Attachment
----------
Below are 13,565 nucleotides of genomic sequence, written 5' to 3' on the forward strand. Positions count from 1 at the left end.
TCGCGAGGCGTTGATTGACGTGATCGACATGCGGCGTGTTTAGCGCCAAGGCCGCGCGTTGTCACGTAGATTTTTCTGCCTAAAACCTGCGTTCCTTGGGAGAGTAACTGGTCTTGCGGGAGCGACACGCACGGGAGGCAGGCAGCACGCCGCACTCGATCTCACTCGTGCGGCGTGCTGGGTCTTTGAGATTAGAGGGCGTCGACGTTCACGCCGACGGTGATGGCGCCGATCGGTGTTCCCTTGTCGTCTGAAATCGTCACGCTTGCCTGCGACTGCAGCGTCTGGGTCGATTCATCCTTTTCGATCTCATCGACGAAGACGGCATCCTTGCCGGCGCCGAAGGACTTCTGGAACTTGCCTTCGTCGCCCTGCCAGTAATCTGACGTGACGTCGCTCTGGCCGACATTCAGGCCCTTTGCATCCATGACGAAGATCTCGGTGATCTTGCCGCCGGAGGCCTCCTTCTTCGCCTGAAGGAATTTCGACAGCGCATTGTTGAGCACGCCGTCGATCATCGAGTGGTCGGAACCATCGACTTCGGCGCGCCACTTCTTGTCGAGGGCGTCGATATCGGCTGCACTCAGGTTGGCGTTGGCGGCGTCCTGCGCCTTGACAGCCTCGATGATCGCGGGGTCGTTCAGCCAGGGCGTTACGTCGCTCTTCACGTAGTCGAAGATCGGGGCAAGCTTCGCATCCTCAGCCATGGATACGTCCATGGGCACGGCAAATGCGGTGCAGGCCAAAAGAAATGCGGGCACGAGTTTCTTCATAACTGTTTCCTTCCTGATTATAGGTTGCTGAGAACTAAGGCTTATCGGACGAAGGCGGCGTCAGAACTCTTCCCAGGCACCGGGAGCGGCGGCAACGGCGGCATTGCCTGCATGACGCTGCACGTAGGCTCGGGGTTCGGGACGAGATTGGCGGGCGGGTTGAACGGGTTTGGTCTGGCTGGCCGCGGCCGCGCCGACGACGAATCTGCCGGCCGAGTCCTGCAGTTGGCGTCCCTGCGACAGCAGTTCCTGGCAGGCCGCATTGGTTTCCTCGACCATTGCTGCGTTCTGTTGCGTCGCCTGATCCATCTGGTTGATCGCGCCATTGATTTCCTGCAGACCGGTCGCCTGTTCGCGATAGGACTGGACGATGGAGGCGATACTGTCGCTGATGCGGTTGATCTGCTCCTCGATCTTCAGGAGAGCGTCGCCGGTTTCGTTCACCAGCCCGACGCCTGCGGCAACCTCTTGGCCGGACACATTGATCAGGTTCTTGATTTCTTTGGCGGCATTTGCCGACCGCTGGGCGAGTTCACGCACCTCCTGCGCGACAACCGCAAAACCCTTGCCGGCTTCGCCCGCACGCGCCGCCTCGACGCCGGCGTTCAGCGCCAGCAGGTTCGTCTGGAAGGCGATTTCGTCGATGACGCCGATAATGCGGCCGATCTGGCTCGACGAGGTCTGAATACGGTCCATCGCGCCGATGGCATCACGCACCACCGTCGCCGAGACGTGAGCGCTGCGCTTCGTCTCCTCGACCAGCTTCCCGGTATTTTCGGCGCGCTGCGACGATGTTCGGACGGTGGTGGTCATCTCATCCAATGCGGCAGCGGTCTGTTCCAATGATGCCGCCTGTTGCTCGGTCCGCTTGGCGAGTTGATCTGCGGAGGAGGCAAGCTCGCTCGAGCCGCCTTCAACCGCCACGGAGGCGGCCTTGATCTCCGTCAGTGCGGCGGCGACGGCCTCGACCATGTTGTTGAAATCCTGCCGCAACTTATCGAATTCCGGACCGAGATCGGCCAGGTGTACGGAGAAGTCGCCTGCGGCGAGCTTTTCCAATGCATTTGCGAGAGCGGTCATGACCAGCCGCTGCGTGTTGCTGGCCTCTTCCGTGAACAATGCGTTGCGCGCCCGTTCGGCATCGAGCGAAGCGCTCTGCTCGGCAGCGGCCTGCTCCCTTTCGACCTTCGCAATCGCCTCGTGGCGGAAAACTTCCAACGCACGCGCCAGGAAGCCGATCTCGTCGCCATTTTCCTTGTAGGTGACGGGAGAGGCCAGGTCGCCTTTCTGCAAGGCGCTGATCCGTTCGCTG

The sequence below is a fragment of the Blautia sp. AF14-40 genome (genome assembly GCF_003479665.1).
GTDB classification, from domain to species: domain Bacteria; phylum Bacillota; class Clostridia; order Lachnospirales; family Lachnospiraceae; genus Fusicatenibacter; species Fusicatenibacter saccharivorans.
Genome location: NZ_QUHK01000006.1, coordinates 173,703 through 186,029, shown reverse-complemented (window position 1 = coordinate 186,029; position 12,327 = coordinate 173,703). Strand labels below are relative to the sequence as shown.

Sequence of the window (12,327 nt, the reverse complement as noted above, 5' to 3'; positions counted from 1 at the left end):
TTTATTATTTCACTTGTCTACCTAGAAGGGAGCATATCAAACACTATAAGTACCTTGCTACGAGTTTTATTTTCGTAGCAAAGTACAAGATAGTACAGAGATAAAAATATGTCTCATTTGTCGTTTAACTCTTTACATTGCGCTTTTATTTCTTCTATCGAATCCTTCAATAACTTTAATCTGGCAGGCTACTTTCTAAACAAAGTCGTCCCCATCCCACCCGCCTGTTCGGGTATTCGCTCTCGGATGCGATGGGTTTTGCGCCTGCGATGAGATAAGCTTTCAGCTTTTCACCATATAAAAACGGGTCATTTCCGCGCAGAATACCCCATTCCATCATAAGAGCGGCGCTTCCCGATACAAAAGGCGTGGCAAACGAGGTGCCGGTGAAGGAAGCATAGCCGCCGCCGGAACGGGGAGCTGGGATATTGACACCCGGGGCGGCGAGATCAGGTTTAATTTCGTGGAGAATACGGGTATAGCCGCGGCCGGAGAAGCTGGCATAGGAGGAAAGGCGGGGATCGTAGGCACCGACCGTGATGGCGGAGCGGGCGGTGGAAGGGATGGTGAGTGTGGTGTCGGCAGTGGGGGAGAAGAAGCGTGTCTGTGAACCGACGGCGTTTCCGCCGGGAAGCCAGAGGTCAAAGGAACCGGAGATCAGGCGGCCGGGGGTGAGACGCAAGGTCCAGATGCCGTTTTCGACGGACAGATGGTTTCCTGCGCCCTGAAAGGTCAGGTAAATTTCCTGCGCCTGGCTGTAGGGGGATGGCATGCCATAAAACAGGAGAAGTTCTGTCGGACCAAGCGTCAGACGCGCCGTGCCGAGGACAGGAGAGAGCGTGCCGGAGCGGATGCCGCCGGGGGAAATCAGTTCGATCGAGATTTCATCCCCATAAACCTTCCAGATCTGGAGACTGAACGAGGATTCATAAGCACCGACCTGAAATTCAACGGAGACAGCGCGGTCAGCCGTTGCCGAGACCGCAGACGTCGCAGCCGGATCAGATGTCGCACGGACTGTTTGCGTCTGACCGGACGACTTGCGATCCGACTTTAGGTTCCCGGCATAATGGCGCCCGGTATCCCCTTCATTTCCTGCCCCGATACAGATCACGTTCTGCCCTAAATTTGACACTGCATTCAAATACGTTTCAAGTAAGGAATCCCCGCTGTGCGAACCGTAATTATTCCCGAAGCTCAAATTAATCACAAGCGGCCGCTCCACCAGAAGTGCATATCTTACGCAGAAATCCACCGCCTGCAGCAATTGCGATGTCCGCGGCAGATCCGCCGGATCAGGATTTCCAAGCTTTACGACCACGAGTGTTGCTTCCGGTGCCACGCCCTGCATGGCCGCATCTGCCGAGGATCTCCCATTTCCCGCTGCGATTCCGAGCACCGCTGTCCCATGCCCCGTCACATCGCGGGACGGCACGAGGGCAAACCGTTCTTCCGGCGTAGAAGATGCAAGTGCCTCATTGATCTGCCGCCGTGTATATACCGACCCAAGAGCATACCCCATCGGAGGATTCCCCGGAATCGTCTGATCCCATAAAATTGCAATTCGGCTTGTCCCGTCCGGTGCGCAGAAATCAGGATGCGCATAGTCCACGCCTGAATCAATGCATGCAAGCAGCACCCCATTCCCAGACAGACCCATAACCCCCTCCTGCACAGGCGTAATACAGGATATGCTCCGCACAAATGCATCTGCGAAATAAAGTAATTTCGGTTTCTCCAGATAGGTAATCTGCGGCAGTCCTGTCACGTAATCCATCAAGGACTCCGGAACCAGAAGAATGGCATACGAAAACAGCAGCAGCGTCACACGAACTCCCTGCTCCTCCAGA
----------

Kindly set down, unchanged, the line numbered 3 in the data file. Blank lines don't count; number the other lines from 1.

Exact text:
The sequence below is a fragment of the Blautia sp. AF14-40 genome (genome assembly GCF_003479665.1).